SP0786 : HS2 Curzon Street station site, Birmingham, August 2019

taken 2 years ago, near to Birmingham, Great Britain

HS2 Curzon Street station site, Birmingham, August 2019
HS2 Curzon Street station site, Birmingham, August 2019
The site hoarding bears a huge amount of HS2 publicity, promotion and information. Along Park Street (which was open at the time) is this artist's impression of the station. The view is roughly east, both of the hoarding and of the station from roughly this location. The trains are out of sight at the upper level with public space on the north side. The image is consistent with SP0787 : Display on HS2 site boundary fence, Park Street, Eastside, Birmingham though it doesn't bear a great resemblance to the artist's impression facing Moor Street Queensway SP0786 : Illustration, Curzon Street Station, Moor Street Queensway hoarding, Birmingham. The photo is as it came out of the camera; the urge to straighten it has been resisted.
HS2 in and around Birmingham

HS2 is the second high-speed rail line in Great Britain, between London and Birmingham and beyond. In 2019 the site of the Birmingham terminus, Curzon Street Station, has been fenced and works have begun.

The huge Curzon Street site, long-vacant, has been home to railway stations before. In the 1830s railway companies had built lines from Liverpool, Derby and Gloucester into Birmingham, each with its own terminus. Not until 1838 did the London and Birmingham Railway open Curzon Street station to receive its trains from Euston. It soon became an interchange station although disadvantaged by its distance from the heart of the town. In the 1840s new companies competed to introduce new routes, particularly north-south and northeast-southwest services via Birmingham.

"A significant proportion of Birmingham's railway network dates from this time. With this certainty came two realisations: first, that a good and convenient railway system was the key to prosperity, and second, that Birmingham deserved something far better than having its stations tucked away on the periphery. A bold plan was therefore evolved [by the newly-formed London and North Western Railway Company (L&NWR) supported by the town's Street Commissioners] to create a 'grand central station'". They and the other companies extended and connected their lines into the new station which opened in 1854 as Birmingham New Street. It was an immediate success as services were diverted to it; Curzon Street closed to regular passenger trains within a month but its goods yard developed massively in subsequent years.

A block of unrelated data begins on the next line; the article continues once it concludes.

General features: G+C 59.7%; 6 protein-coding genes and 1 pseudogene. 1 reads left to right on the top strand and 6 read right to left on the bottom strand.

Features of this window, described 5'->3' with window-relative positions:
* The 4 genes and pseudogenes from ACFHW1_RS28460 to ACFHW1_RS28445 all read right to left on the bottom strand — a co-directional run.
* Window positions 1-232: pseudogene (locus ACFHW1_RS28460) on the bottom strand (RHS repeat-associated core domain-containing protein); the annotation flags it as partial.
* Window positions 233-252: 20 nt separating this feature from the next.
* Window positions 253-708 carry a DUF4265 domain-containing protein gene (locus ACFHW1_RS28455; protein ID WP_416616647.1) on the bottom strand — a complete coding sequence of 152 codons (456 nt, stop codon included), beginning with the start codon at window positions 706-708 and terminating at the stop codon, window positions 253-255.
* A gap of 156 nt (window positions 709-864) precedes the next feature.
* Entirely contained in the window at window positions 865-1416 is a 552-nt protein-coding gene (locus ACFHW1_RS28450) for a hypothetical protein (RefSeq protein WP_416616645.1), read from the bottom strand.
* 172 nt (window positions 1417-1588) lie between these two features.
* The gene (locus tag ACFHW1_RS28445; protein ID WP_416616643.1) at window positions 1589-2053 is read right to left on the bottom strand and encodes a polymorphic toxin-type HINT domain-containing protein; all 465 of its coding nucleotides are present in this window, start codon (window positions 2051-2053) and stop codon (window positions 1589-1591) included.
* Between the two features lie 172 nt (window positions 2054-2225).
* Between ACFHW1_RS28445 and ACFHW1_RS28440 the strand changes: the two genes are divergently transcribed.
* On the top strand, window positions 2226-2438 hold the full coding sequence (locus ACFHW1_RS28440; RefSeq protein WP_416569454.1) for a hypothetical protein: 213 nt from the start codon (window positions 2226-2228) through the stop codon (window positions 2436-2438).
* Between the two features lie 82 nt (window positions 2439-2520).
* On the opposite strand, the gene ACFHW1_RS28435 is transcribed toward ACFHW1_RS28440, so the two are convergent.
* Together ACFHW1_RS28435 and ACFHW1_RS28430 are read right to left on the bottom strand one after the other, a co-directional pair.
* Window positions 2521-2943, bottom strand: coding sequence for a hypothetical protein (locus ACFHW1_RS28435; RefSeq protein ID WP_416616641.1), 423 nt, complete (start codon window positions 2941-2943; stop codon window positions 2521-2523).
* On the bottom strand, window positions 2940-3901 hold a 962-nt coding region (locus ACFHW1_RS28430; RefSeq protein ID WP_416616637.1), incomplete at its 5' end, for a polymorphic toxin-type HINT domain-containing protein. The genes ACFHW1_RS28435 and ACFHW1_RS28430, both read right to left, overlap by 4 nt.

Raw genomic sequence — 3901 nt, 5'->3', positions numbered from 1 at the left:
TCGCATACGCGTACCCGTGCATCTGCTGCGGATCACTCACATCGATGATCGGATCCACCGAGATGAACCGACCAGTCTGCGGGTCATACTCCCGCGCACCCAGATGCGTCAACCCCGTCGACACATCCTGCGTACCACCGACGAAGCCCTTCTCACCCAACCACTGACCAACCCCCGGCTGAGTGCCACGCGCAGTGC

to be continued

Further reading: Richard Foster. Birmingham New Street, the story of a great station including Curzon Street (4 volumes). 1: Background and Beginnings, the years up to 1860. Didcot: Wild Swan Publications, 1990. ISBN 0 906867 78 9

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SP0786, 1526 images   (more nearby search)
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Date Taken
Tuesday, 20 August, 2019   (more nearby)
Friday, 4 June, 2021
Geographical Context
Lowlands  Boundary, Barrier  City, Town centre  Railways  Construction, Development 
Place (from Tags)
Postcode District (from Tags)
Subject Location
OSGB36: geotagged! SP 0755 8691 [10m precision]
WGS84: 52:28.8039N 1:53.4157W
Camera Location
OSGB36: geotagged! SP 0753 8692
View Direction
East-southeast (about 112 degrees)
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Other Tags
HS2 Station Site  Site Hoarding  Artists Impression 

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Image Type (about): close look 
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